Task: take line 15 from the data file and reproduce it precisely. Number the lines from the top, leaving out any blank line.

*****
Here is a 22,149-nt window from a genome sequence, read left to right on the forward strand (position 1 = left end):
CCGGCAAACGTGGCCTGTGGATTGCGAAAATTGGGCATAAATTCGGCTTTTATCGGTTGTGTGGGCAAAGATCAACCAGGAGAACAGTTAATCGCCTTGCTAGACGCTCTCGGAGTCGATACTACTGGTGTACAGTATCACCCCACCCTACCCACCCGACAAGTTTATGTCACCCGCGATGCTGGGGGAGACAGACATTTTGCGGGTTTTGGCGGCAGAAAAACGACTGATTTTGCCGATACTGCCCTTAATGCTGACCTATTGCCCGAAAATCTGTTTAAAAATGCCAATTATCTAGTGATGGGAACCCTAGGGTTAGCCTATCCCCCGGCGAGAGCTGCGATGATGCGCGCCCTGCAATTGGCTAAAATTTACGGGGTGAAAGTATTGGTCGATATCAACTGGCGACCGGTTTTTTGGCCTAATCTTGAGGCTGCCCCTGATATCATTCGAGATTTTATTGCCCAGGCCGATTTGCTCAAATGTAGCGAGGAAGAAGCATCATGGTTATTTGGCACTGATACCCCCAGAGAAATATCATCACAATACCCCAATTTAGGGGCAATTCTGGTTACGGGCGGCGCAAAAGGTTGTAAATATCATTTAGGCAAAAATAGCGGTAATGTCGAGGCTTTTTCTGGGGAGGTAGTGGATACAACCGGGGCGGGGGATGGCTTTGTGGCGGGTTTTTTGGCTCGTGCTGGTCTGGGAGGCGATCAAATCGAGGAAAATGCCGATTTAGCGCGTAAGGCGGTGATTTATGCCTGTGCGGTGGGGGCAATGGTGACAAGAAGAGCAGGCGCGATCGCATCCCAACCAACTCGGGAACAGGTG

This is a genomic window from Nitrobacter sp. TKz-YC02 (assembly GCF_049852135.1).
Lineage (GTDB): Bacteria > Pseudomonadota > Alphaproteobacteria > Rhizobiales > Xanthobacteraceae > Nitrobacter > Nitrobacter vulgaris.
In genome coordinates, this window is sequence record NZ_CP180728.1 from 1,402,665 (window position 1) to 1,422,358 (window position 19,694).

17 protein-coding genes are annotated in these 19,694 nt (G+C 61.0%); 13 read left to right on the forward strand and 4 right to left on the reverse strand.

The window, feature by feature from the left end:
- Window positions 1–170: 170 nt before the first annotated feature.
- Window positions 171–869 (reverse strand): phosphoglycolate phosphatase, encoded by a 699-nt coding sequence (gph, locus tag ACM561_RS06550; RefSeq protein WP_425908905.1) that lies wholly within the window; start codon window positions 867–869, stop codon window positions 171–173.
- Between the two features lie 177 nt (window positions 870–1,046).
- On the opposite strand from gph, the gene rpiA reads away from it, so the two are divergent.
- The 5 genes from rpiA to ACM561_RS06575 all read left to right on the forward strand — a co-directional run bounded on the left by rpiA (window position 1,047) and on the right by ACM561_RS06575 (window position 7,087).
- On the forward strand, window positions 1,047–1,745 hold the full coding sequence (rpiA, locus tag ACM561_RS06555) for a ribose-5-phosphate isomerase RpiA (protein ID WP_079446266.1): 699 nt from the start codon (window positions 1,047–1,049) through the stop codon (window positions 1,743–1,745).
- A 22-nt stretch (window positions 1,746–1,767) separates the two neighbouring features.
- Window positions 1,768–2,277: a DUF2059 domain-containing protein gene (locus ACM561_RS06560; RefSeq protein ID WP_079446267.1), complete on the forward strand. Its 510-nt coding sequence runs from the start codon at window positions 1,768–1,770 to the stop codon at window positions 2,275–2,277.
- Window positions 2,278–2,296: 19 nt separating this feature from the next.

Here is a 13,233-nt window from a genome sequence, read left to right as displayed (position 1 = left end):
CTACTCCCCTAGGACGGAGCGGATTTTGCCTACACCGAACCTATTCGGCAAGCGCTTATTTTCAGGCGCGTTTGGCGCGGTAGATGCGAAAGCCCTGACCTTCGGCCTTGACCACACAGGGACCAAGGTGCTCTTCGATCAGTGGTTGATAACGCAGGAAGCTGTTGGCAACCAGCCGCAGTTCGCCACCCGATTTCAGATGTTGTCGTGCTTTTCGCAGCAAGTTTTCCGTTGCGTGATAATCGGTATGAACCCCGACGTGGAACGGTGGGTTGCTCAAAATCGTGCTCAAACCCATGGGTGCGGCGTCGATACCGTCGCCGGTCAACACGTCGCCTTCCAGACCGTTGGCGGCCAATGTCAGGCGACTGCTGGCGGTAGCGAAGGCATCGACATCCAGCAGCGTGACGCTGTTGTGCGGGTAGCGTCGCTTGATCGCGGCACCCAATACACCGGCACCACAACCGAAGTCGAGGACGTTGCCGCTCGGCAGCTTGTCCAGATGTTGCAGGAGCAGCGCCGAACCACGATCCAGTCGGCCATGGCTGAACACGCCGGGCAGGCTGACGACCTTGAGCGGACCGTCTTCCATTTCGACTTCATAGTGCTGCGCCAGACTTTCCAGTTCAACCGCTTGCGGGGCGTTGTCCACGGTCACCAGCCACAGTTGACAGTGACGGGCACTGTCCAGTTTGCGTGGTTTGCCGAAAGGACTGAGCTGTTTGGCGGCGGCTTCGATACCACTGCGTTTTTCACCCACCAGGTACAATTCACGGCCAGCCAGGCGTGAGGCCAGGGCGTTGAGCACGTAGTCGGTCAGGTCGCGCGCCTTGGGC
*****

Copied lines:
- Window positions 1,768–2,277: a DUF2059 domain-containing protein gene (locus ACM561_RS06560; RefSeq protein ID WP_079446267.1), complete on the forward strand. Its 510-nt coding sequence runs from the start codon at window positions 1,768–1,770 to the stop codon at window positions 2,275–2,277.